How is hypnosis done?

Hypnosis is a state of intense concentration or focused attention marked by increased suggestibility. The hypnotic trance state is created by way of an "induction". An induction is a way get the conscious mind to take a back seat and allow access to the unconscious mind.

There are many forms of hypnotic inductions that can lead to the hypnotic trance state. They range from the progressive relaxation technique that can take minutes to hours, to "instant" inductions that can have a person open to verbal suggestions in split second.

When used as a form of therapy, hypnosis is often induced using one of the relaxation techniques, but more rapid inductions also have a place in the office.

For street and stage hypnosis, the more rapid inductions are used almost exclusively.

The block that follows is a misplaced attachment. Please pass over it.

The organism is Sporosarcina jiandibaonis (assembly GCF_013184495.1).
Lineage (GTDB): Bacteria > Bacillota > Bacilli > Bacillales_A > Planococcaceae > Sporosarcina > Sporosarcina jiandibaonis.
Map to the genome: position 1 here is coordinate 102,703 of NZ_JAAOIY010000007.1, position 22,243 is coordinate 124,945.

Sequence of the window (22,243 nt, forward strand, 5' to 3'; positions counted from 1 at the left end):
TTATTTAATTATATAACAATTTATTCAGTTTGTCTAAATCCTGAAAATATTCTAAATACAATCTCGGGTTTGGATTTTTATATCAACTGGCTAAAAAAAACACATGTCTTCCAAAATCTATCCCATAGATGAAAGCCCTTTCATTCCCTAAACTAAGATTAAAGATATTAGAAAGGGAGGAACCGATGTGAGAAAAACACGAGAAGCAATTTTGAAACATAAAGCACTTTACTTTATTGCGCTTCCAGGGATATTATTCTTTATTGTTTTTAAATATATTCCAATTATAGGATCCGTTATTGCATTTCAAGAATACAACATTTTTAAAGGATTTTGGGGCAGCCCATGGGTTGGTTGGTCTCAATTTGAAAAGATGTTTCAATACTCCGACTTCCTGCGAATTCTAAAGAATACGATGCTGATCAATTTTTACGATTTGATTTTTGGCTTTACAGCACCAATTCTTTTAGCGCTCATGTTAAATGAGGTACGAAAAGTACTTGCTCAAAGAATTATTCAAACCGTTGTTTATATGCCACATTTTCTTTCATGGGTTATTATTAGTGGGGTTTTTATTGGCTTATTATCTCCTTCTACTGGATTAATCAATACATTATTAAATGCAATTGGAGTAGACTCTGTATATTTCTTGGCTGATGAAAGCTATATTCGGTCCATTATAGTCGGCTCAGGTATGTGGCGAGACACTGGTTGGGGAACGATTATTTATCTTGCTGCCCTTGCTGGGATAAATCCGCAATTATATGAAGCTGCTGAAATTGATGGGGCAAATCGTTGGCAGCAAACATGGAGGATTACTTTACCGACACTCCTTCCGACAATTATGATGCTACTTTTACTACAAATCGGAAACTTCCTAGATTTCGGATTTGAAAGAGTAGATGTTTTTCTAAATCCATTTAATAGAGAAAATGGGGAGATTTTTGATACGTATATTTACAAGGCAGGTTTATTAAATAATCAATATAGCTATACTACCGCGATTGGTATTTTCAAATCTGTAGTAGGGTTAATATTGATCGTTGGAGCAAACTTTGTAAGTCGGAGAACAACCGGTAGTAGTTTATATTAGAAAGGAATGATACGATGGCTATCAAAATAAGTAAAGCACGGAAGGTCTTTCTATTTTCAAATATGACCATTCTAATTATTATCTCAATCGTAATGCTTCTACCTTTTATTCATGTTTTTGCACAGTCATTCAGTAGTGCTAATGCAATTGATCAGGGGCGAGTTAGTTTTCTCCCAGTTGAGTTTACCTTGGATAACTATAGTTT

At their core, all inductions have one thing in common, they must create a trance-like state by bypassing the critical faculty of the conscious mind allowing hypnotic suggestions a clear path to the subconscious.

For more analytical subjects, confusion techniques and indirect suggestions are often the easiest way to accomplish hypnosis.  For the less analytical a wider variety of inductions and more direct suggestions are called for.

When hypnosis is used as a form or therapy, especially in conjunction with other behavioral therapy techniques, deep trance is not necessarily required. Things like pain control for physical chronic pain can be accomplished at remarkably light levels of trance.

Of course, on stage, a deep level of trance is often a plus as it enhances the effectiveness of hypnosis as an entertainment tool.

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